Trading with Tick Index: Know Its Personality
It is time to take a look at the basic statistical behaviour of the Tick Index.
Following is a chart of NYSE Tick Index and its 3 distribution graphs. Red one is the distribution of the daily low. Yellow is the distribution of the daily close. Green is the distribution of the daily high.
Visually it is pretty clear the 3 distributions are completely different animals. It is also the primarily reason why it is hard to interpret Tick Index visually if you are not aware of its property. You have to read the positive extremes with a different set of rules from the negative extremes.
Notice the positive extremes (i.e. Tick Index daily high prints) are concentrated within a tight range. In general Tick Index positive extremes behave very similar to price spike highs. Intraday, they spike and retrace quickly from these extremes. making them easily identified.
Local positive extremes are often associated with Emini S&P retracing at least 1 point and majority of the time 1.5 to 2 points.
If you have access to a faster version of the Tick Index, like a custom version you construct yourself locally on your computer, it is possible to get leading signals that is 10 to 15 seconds ahead of the turn in Emini S&P. Hence it is probably the best scalping tool you would ever get.
With the regular Tick Index, the leading effect diminished to a few seconds only, so you have to pay very close attention to the tick by tick update of the index to catch the turn.
Next we have to look at the negative extremes (i.e. Tick Index daily low prints). First, they are NOT concentrated within a tight range like the positive extremes. These negative extremes do not behave like price flush lows. Intraday, they can stay at the negative extremes 2 to 3 times longer than the duration it spends in positive extremes. Negative extremes are best used as down trend triggers or confirmations.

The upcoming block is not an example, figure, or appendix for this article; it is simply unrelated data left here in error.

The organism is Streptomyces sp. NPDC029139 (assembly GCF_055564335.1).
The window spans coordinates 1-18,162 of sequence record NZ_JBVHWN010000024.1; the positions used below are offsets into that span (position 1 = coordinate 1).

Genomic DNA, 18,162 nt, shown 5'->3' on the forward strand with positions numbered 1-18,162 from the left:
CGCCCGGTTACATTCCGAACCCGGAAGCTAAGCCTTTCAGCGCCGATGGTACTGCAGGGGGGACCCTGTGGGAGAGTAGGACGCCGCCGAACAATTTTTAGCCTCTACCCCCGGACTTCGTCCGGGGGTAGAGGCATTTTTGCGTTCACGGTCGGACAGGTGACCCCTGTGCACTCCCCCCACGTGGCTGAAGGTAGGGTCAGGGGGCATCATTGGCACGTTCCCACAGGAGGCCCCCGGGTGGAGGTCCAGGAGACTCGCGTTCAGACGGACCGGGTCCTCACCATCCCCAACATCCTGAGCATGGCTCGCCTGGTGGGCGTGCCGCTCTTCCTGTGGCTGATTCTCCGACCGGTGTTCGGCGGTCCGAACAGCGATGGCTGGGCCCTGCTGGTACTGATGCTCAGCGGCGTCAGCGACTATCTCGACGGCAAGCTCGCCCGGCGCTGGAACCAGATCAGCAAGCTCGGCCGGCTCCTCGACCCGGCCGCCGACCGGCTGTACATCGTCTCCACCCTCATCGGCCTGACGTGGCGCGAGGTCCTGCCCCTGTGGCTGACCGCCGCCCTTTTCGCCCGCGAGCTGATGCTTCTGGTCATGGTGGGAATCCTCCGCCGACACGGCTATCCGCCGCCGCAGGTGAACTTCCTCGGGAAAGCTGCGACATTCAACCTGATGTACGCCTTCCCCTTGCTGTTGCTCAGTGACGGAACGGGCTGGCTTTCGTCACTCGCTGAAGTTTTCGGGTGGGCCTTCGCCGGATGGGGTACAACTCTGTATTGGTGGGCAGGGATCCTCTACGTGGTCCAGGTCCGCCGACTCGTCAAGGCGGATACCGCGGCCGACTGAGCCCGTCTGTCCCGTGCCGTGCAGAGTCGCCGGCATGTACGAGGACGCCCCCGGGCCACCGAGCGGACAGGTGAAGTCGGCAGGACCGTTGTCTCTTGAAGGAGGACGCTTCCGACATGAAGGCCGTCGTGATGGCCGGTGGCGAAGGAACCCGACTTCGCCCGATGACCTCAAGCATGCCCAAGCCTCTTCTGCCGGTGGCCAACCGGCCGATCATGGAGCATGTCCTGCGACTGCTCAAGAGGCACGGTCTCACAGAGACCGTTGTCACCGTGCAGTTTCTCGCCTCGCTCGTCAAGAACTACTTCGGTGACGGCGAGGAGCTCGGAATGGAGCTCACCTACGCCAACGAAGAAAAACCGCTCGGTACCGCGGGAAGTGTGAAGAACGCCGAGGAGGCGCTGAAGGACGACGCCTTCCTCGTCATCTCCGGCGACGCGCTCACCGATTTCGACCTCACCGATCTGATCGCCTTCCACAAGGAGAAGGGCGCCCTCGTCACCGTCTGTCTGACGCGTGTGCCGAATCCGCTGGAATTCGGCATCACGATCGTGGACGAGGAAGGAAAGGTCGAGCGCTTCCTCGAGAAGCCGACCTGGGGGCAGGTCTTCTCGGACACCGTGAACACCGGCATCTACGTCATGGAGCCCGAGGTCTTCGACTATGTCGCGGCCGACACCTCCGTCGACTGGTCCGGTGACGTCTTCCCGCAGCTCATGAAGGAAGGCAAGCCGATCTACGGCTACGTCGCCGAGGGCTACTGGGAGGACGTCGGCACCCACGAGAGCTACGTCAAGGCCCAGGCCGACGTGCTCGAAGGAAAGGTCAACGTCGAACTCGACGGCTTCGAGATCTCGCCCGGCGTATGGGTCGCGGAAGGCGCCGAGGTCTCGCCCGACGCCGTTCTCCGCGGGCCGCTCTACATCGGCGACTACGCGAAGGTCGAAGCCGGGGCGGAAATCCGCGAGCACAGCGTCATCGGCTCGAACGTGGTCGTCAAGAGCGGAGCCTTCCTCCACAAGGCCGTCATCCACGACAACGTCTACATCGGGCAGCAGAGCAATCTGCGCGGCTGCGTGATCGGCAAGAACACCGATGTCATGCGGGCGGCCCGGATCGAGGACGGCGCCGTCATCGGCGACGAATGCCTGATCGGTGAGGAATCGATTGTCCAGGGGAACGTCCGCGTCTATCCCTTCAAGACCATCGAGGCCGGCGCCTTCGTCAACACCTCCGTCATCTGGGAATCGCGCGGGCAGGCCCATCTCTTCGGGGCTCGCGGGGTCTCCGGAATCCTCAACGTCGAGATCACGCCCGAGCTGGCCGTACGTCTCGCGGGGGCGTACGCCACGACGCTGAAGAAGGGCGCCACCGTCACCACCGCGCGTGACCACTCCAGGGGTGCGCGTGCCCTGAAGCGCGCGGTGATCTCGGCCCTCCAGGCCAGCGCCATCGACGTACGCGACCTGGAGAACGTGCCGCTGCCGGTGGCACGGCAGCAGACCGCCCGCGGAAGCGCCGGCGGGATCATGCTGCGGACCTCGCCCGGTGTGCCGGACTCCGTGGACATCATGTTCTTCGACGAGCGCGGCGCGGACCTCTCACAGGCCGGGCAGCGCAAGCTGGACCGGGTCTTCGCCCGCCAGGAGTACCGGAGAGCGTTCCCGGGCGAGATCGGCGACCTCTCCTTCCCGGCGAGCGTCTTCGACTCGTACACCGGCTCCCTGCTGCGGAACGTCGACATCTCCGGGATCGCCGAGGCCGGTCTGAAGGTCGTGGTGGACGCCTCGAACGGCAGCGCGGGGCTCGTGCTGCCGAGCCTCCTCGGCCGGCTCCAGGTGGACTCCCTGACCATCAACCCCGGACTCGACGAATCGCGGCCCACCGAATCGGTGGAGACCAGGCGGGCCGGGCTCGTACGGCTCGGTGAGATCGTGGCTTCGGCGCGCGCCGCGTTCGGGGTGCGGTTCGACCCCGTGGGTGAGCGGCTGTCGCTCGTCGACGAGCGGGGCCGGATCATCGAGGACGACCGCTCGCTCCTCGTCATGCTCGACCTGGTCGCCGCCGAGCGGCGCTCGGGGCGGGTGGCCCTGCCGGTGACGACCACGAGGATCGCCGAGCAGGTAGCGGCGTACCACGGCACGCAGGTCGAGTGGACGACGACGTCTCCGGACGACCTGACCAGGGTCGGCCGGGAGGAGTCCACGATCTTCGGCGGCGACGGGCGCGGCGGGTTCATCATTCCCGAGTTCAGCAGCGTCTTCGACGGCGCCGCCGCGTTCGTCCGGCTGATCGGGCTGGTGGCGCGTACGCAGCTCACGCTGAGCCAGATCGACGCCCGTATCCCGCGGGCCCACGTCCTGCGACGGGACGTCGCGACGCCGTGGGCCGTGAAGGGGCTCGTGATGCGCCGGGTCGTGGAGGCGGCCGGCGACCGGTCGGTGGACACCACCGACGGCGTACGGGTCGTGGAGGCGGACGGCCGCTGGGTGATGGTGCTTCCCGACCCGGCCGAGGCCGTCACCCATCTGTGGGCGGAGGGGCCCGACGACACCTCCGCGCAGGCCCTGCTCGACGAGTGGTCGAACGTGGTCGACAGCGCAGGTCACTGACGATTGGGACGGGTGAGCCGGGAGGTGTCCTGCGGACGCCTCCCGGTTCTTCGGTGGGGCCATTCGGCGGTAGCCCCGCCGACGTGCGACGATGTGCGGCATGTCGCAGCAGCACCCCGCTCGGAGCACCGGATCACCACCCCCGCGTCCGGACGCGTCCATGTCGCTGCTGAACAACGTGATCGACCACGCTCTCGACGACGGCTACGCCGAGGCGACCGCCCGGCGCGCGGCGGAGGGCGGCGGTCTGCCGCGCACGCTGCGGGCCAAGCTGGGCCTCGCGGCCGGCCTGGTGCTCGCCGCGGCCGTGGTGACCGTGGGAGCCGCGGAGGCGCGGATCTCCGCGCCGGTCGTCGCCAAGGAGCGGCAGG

In another words, It is okay to scalp a spike low if the negative extreme printed is not dropping below -1000 (approx.). You would know that if a certain negative extreme is holding by comparing that to the ones made earlier in the day as Tick Index has strong memory effect.
When Tick Index started to fall deep below -1000, however, it may just stay there for a bit longer, and that is enough to break the price level in Emini S&P by 5 points or more in minutes. The delicate change in the role of the Tick Index in negative extremes require the trader to pay a lot of attention to the context of the situation.
I just summarized some of the intraday behaviours above instead of throwing out tables and more tables of the statistics I’ve collected. They are not necessary for delivering the concepts. Those who are interested in gathering the details can easily reproduce the statistics yourself to confirm what I wrote.
For avid chart readers, just open your historical charts with the Tick Index loaded alongside Emini S&P. By flipping through a year or two of your intraday charts, you will be able to internalize the principles I stated above.